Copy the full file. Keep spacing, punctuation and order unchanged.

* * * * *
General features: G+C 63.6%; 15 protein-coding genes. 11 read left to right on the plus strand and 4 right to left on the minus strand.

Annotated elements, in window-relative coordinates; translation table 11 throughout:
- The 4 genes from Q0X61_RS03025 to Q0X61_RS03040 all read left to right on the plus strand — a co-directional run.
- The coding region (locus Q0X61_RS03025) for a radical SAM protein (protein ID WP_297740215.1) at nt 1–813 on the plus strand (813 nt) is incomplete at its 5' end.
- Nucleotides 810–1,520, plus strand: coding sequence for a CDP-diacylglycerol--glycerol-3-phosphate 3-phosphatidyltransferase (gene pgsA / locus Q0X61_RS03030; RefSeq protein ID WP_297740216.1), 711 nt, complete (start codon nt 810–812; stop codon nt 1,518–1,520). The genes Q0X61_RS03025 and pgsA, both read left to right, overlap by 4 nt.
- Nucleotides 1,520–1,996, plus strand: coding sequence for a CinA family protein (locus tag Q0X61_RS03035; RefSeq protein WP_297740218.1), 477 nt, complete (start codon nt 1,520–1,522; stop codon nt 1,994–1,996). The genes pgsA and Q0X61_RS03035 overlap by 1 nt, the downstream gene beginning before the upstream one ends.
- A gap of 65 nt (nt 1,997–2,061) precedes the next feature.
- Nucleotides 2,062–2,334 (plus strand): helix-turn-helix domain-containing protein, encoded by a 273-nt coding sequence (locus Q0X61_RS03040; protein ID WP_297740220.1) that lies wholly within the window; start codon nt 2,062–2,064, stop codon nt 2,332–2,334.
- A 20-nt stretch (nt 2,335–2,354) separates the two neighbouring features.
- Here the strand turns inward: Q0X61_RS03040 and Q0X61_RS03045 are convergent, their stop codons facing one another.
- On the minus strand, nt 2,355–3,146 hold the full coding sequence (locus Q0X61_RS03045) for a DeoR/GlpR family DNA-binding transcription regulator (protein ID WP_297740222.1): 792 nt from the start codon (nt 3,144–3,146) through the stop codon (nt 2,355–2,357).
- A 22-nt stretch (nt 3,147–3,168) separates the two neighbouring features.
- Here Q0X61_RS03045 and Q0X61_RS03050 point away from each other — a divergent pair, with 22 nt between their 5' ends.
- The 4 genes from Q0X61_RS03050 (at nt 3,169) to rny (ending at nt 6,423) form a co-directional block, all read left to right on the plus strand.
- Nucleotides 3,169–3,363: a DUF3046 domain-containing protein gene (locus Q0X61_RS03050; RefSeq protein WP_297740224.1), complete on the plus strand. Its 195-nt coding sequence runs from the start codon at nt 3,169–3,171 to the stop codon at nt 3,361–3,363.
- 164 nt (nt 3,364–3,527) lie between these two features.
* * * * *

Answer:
General features: G+C 63.6%; 15 protein-coding genes. 11 read left to right on the plus strand and 4 right to left on the minus strand.

Annotated elements, in window-relative coordinates; translation table 11 throughout:
- The 4 genes from Q0X61_RS03025 to Q0X61_RS03040 all read left to right on the plus strand — a co-directional run.
- The coding region (locus Q0X61_RS03025) for a radical SAM protein (protein ID WP_297740215.1) at nt 1–813 on the plus strand (813 nt) is incomplete at its 5' end.
- Nucleotides 810–1,520, plus strand: coding sequence for a CDP-diacylglycerol--glycerol-3-phosphate 3-phosphatidyltransferase (gene pgsA / locus Q0X61_RS03030; RefSeq protein ID WP_297740216.1), 711 nt, complete (start codon nt 810–812; stop codon nt 1,518–1,520). The genes Q0X61_RS03025 and pgsA, both read left to right, overlap by 4 nt.
- Nucleotides 1,520–1,996, plus strand: coding sequence for a CinA family protein (locus tag Q0X61_RS03035; RefSeq protein WP_297740218.1), 477 nt, complete (start codon nt 1,520–1,522; stop codon nt 1,994–1,996). The genes pgsA and Q0X61_RS03035 overlap by 1 nt, the downstream gene beginning before the upstream one ends.
- A gap of 65 nt (nt 1,997–2,061) precedes the next feature.
- Nucleotides 2,062–2,334 (plus strand): helix-turn-helix domain-containing protein, encoded by a 273-nt coding sequence (locus Q0X61_RS03040; protein ID WP_297740220.1) that lies wholly within the window; start codon nt 2,062–2,064, stop codon nt 2,332–2,334.
- A 20-nt stretch (nt 2,335–2,354) separates the two neighbouring features.
- Here the strand turns inward: Q0X61_RS03040 and Q0X61_RS03045 are convergent, their stop codons facing one another.
- On the minus strand, nt 2,355–3,146 hold the full coding sequence (locus Q0X61_RS03045) for a DeoR/GlpR family DNA-binding transcription regulator (protein ID WP_297740222.1): 792 nt from the start codon (nt 3,144–3,146) through the stop codon (nt 2,355–2,357).
- A 22-nt stretch (nt 3,147–3,168) separates the two neighbouring features.
- Here Q0X61_RS03045 and Q0X61_RS03050 point away from each other — a divergent pair, with 22 nt between their 5' ends.
- The 4 genes from Q0X61_RS03050 (at nt 3,169) to rny (ending at nt 6,423) form a co-directional block, all read left to right on the plus strand.
- Nucleotides 3,169–3,363: a DUF3046 domain-containing protein gene (locus Q0X61_RS03050; RefSeq protein WP_297740224.1), complete on the plus strand. Its 195-nt coding sequence runs from the start codon at nt 3,169–3,171 to the stop codon at nt 3,361–3,363.
- 164 nt (nt 3,364–3,527) lie between these two features.